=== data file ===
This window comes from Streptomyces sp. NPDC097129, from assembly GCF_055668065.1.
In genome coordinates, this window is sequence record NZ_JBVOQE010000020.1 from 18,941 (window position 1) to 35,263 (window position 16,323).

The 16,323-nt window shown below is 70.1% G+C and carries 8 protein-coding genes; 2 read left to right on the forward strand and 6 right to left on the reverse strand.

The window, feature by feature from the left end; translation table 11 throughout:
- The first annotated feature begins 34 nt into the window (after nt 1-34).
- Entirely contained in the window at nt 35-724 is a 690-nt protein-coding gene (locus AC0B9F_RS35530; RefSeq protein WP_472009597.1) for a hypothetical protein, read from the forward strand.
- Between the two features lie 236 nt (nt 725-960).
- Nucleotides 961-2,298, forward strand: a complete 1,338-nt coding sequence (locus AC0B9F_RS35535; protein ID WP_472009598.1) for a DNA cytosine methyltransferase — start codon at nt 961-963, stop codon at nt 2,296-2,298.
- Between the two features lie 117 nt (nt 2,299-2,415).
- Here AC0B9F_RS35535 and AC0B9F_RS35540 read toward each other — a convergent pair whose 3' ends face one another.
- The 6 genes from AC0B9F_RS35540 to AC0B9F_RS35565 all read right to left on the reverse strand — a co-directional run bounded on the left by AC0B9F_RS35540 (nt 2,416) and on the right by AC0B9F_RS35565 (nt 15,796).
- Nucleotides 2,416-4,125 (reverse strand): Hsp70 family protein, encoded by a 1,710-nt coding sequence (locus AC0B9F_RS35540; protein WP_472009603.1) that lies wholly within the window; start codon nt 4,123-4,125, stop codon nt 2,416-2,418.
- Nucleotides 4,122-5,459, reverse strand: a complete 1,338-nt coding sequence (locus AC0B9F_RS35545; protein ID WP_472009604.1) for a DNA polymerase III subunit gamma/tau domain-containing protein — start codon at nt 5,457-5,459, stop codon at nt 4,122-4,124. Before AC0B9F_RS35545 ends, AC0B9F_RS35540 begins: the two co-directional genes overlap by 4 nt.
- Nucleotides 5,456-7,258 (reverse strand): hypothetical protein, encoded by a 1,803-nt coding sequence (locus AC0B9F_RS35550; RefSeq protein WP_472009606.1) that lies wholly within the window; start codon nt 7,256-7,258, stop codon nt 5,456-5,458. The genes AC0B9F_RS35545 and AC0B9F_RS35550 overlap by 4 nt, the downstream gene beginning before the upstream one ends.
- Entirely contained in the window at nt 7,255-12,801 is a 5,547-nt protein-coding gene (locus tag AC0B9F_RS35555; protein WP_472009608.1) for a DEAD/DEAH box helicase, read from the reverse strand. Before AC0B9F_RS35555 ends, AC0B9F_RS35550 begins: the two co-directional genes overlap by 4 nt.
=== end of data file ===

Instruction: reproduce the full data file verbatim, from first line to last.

This window comes from Streptomyces sp. NPDC097129, from assembly GCF_055668065.1.
In genome coordinates, this window is sequence record NZ_JBVOQE010000020.1 from 18,941 (window position 1) to 35,263 (window position 16,323).

The 16,323-nt window shown below is 70.1% G+C and carries 8 protein-coding genes; 2 read left to right on the forward strand and 6 right to left on the reverse strand.

The window, feature by feature from the left end; translation table 11 throughout:
- The first annotated feature begins 34 nt into the window (after nt 1-34).
- Entirely contained in the window at nt 35-724 is a 690-nt protein-coding gene (locus AC0B9F_RS35530; RefSeq protein WP_472009597.1) for a hypothetical protein, read from the forward strand.
- Between the two features lie 236 nt (nt 725-960).
- Nucleotides 961-2,298, forward strand: a complete 1,338-nt coding sequence (locus AC0B9F_RS35535; protein ID WP_472009598.1) for a DNA cytosine methyltransferase — start codon at nt 961-963, stop codon at nt 2,296-2,298.
- Between the two features lie 117 nt (nt 2,299-2,415).
- Here AC0B9F_RS35535 and AC0B9F_RS35540 read toward each other — a convergent pair whose 3' ends face one another.
- The 6 genes from AC0B9F_RS35540 to AC0B9F_RS35565 all read right to left on the reverse strand — a co-directional run bounded on the left by AC0B9F_RS35540 (nt 2,416) and on the right by AC0B9F_RS35565 (nt 15,796).
- Nucleotides 2,416-4,125 (reverse strand): Hsp70 family protein, encoded by a 1,710-nt coding sequence (locus AC0B9F_RS35540; protein WP_472009603.1) that lies wholly within the window; start codon nt 4,123-4,125, stop codon nt 2,416-2,418.
- Nucleotides 4,122-5,459, reverse strand: a complete 1,338-nt coding sequence (locus AC0B9F_RS35545; protein ID WP_472009604.1) for a DNA polymerase III subunit gamma/tau domain-containing protein — start codon at nt 5,457-5,459, stop codon at nt 4,122-4,124. Before AC0B9F_RS35545 ends, AC0B9F_RS35540 begins: the two co-directional genes overlap by 4 nt.
- Nucleotides 5,456-7,258 (reverse strand): hypothetical protein, encoded by a 1,803-nt coding sequence (locus AC0B9F_RS35550; RefSeq protein WP_472009606.1) that lies wholly within the window; start codon nt 7,256-7,258, stop codon nt 5,456-5,458. The genes AC0B9F_RS35545 and AC0B9F_RS35550 overlap by 4 nt, the downstream gene beginning before the upstream one ends.
- Entirely contained in the window at nt 7,255-12,801 is a 5,547-nt protein-coding gene (locus tag AC0B9F_RS35555; protein WP_472009608.1) for a DEAD/DEAH box helicase, read from the reverse strand. Before AC0B9F_RS35555 ends, AC0B9F_RS35550 begins: the two co-directional genes overlap by 4 nt.